Biomimetic Nanoparticles as a Theranostic Tool for Traumatic Brain Injury

Nanoparticles (NPs) have been used in multiple diseases as drug delivery tools with remarkable success due to their rapid diffusion and specificity in the target organ. We fabricated leukocyte-based biomimetic NPs as a theranostic tool to directly access inflamed regions in a TBI mouse model.

The Role of Microbiome in the Neuropathology of Traumatic Brain Injury and Stroke

Gut microbiota are an essential neuromodulator of gut-brain axis signaling and can impact brain inflammation and outcome after ischemic injury. Several studies have shown that microbiota composition, diversity, and richness can influence anxiety and depressive behaviors. The Villapol Lab has recently been focused on how TBI affects the function of peripheral systems and is studying how the brain injury alters the microbiome and the resultant impact on TBI-induced affective disorders.

Precision-based microbiota therapy for Alzheimer’s disease.

This study aims to investigate the mechanistic linkage between gut microbiota and Alzheimer’s disease (AD) progression following brain trauma and to explore potential interventions strategies, based on four key ideas: 1) brain damage aggravates the pathology of dementia and AD, 2) the cascade triggered after brain injury causes intestinal damage, inflammation and changes in the microbiota, 3) microbiome dysbiosis produces an increase in toxic gut metabolites that aggravate AD pathology, 4) by correcting and restoring the gut microbiota, we are modulating one of the main regulatory pathways of the immune response, and therefore, we are peripherally protecting the brain from consequent neurodegenerative processes.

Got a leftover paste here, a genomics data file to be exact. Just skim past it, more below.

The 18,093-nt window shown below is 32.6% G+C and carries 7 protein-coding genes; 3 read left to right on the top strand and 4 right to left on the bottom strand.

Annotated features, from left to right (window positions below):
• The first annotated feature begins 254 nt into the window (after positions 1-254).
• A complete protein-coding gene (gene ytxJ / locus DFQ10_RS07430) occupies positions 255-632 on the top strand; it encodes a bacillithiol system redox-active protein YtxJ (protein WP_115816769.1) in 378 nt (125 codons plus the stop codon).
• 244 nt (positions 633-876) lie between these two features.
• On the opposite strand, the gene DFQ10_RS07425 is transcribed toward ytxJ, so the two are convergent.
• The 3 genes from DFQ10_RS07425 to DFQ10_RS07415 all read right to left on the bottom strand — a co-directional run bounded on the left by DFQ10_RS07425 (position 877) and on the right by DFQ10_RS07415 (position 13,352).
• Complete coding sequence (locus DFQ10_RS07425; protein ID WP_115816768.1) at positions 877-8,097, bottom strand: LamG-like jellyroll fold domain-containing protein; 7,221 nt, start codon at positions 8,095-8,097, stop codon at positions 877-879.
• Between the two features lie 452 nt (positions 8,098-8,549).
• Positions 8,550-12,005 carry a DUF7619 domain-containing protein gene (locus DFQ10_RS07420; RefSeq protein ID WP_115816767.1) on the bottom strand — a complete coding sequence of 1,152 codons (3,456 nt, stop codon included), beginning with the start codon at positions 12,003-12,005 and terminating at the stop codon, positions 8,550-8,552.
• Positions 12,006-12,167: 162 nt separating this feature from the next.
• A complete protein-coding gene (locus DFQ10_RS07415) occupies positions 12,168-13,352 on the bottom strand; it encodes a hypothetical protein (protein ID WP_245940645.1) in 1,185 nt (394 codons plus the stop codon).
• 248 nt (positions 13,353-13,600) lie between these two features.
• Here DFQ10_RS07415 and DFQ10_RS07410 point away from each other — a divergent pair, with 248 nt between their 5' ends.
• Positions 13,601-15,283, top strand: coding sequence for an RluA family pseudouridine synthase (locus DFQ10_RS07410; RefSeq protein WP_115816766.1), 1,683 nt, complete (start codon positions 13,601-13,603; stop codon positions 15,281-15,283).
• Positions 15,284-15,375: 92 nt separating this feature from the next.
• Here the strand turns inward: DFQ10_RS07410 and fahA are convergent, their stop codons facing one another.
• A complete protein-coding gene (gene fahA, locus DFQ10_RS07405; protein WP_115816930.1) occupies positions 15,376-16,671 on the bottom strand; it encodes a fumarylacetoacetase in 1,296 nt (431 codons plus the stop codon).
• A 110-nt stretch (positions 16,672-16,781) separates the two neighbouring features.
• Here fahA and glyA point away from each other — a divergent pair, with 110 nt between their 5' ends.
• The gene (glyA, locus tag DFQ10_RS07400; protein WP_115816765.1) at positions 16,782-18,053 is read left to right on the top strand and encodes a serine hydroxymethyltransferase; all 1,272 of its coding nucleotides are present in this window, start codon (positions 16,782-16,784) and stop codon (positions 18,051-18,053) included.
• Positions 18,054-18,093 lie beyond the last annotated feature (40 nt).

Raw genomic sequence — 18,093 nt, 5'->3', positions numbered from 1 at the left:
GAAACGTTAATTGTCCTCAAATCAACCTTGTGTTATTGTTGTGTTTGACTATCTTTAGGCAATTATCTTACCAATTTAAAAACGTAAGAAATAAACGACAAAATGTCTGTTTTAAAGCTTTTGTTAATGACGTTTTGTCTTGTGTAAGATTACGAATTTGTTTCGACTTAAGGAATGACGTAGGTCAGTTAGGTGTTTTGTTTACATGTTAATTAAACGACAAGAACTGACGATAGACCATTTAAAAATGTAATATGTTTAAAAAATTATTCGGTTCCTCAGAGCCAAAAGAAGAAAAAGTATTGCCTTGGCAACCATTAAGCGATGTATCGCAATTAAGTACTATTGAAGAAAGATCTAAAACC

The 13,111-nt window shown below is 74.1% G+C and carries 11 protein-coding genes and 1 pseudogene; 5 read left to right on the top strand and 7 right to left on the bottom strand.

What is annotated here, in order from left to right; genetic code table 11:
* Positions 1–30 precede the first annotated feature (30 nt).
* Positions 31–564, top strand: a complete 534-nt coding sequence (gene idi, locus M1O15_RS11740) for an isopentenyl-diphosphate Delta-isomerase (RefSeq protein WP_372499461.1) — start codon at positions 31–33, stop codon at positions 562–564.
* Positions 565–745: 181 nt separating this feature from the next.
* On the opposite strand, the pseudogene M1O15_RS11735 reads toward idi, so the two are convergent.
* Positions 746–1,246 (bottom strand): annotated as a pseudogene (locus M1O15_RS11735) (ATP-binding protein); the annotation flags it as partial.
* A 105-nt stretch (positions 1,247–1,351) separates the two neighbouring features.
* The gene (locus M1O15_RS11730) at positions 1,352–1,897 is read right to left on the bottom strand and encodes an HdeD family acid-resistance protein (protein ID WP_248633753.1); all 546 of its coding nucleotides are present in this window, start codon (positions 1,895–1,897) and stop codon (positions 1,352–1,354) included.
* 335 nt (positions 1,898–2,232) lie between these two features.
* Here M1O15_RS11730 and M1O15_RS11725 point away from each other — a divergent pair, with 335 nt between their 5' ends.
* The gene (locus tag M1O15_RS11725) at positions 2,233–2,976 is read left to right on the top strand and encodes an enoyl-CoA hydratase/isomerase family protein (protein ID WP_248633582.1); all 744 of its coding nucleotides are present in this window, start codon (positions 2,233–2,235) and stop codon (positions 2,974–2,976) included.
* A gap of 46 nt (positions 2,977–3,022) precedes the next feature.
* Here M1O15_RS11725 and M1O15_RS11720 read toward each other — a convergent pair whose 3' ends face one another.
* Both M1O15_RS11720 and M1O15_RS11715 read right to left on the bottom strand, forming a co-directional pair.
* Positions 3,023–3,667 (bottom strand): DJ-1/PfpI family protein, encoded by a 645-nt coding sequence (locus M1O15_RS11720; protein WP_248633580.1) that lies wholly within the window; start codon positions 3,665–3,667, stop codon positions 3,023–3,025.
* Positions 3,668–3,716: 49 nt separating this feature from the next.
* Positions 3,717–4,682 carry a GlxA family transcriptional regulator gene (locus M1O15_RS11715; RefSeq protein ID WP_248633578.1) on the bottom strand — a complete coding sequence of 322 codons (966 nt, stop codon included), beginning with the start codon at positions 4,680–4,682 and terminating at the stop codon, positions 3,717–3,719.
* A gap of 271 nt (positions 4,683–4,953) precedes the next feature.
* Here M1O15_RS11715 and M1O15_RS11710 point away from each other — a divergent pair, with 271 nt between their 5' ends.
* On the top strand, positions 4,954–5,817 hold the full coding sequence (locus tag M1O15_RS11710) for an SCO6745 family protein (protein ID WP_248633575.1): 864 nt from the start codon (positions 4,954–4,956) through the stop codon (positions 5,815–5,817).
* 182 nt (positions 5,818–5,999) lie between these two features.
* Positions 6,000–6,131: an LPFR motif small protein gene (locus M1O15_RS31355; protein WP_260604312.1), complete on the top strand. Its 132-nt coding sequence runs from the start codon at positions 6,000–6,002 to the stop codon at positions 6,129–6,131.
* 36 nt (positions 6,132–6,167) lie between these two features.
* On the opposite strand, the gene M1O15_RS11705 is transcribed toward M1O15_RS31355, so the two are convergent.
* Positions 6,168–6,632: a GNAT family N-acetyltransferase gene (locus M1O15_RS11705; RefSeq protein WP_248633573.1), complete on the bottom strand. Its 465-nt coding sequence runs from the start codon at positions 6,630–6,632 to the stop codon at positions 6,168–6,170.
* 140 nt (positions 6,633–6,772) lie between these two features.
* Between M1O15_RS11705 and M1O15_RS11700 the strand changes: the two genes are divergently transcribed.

Epigenomic memory of estrogen in Alzheimer’s disease.

Women’s pregnancy and reproductive history affect their susceptibility to Alzheimer’s disease (AD). The number of pregnancies or the number of children is found positively correlated with the neuropathology of AD in several studies, while cumulative estrogen exposure calculated from the number of menstrual cycles is found associated with lower AD risk in another study. These studies suggest that estrogen levels, durations, and temporal patterns all matter for the final outcome. The protective effect of transient low-level estrogen during normal menstrual cycles does not necessarily mean that prolonged high-level estrogen exposure during pregnancy is beneficial. Most previous studies on this topic are focused on the immediate effects of low-level estrogen in the context of estrogen hormone replacement in the postmenopausal stage, while the enduring effects of high-level estrogen long after the cessation of the exposure are unclear. Few animal studies have examined how multiple pregnancies or pregnancy-associated high-level estrogen exposure affect late-life susceptibility to AD after the exposure is terminated. We intend to address this knowledge gap.